Prez spent his whole life slotted into being a street cop, and he was always terrible at it, so everyone thought he was a stupid asshole. But he's not stupid, he was just stuck doing something he had no aptitude for. The character who leads the shows most tragic season (S4), all about people who are condemned to the life they're born into, is one of the only people in the show who gets to escape that trap.
posted by ThatFuzzyBastard at 9:56 AM on June 18, 2014


I don't think this is ever stated outright on the show, but I've always kinda speculated that Prez went to college, where he a) majored in something that did not lead directly to getting a job and b) met and married Valchek's daughter. Then, shortly afterward, Valchek got him on the force.

Like I say, I don't think this is ever stated on the show--it's just the backstory I imagined for the character.
posted by box at 12:09 PM on June 18, 2014 [1 favorite]


Or I could be a little less cynical about those who benefit solely from nepotism and say that he's finally found his place there in the basement, riding a desk.

Man, do not be giving Prez a bad time. Or at least wait until you see his character arc get fully developed, which is like all the way through season 4.

Prez is similar to D'Angelo in some ways - both in a game that they aren't really comfortable with. This episode is Prez starting to find a way to play that fits with who he is.
posted by nubs at 2:18 PM on June 18, 2014 [3 favorites]


I'm kind of wondering what did Prez exactly owe Valchek to stay in Baltimore PD for so long. When we meet him, he's clearly miserable, bad at his job, and shows some anger/bitterness when he assaults the kid. I don't know, maybe he was so deep, he couldn't really see any way to change until the incident at the towers.
posted by FJT at 2:21 PM on June 18, 2014


I think it's a case of inertia, rather than him owing Valchek anything. Valchek got him the job, he's married to Valchek's daughter, and there's no real other opportunities for him - at least, that he's seeing.
posted by nubs at 3:55 PM on June 18, 2014 [1 favorite]


I was wondering about Prez's back story myself, but I think box has the most likely version.

And from that perspective, if he stops being a cop, what's he going to do? Unless it's something better / more prestigious, like being a doctor or a priest or sitting on City Council, Valchek will see it as leaving the police, Baltimore's Finest, and rejecting him. How awkward would Thanksgiving be that year? Valchek isn't really a "live and let live" guy, and he's already disappointed in the loser his daughter married.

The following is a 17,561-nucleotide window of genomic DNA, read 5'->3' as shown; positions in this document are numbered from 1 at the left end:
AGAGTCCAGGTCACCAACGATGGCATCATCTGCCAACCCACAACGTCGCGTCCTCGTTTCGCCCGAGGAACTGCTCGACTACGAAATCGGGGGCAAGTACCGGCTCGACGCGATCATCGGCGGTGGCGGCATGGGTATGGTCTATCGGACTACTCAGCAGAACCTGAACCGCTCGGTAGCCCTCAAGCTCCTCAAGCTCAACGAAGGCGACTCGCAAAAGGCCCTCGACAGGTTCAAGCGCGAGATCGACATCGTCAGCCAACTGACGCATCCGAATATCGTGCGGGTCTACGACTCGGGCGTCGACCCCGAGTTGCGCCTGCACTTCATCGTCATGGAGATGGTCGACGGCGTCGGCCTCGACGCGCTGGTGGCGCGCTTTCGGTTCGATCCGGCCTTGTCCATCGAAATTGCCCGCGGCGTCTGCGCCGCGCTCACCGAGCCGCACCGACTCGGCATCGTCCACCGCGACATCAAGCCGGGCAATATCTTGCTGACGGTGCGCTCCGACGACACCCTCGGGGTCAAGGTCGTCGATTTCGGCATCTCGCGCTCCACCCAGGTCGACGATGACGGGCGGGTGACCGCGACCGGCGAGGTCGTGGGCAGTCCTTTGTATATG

On a more meta note, I'm almost through my third full viewing, so it's no skin off my nose, but I would tend to think that saying characters will be around for several seasons (or not) is something of a spoiler, since not everyone makes it that long.
posted by Homeboy Trouble at 4:52 PM on June 18, 2014


I think Prez is locked into being a cop (however he got there) by being Valcheck's SIL. And he's locked in good as shown by him shooting two clips into own car, making a false report and then sticking with it until forced to cop to it. Prez is obviously a man desperately searching for a way to get himself out of the destiny chosen for him by others. Even him asking out of casualty section supports this as casualty is screw up proof.

In the foreshadowing column Prez's puzzle solving hobby is shown in ep 4 where we see him doing word search puzzles while cooling his heels in the office.

Bubbles is once again shown to be very street savvy spotting Omar's van by the roof racks.

Landsman gets the score making the connection (by fluke) between the task force and one of his open murders. And then shows he just cares about his clearances.
posted by Mitheral at 2:20 AM on August 1, 2014


I think for the first time McNulty doesn't end the show drinking. He ends it in his kids' empty bedroom, which is even sadder. Each episode so far seemed to end with a progressively more pathetic insight into McNulty's private life.
posted by MoonOrb at 10:21 PM on January 10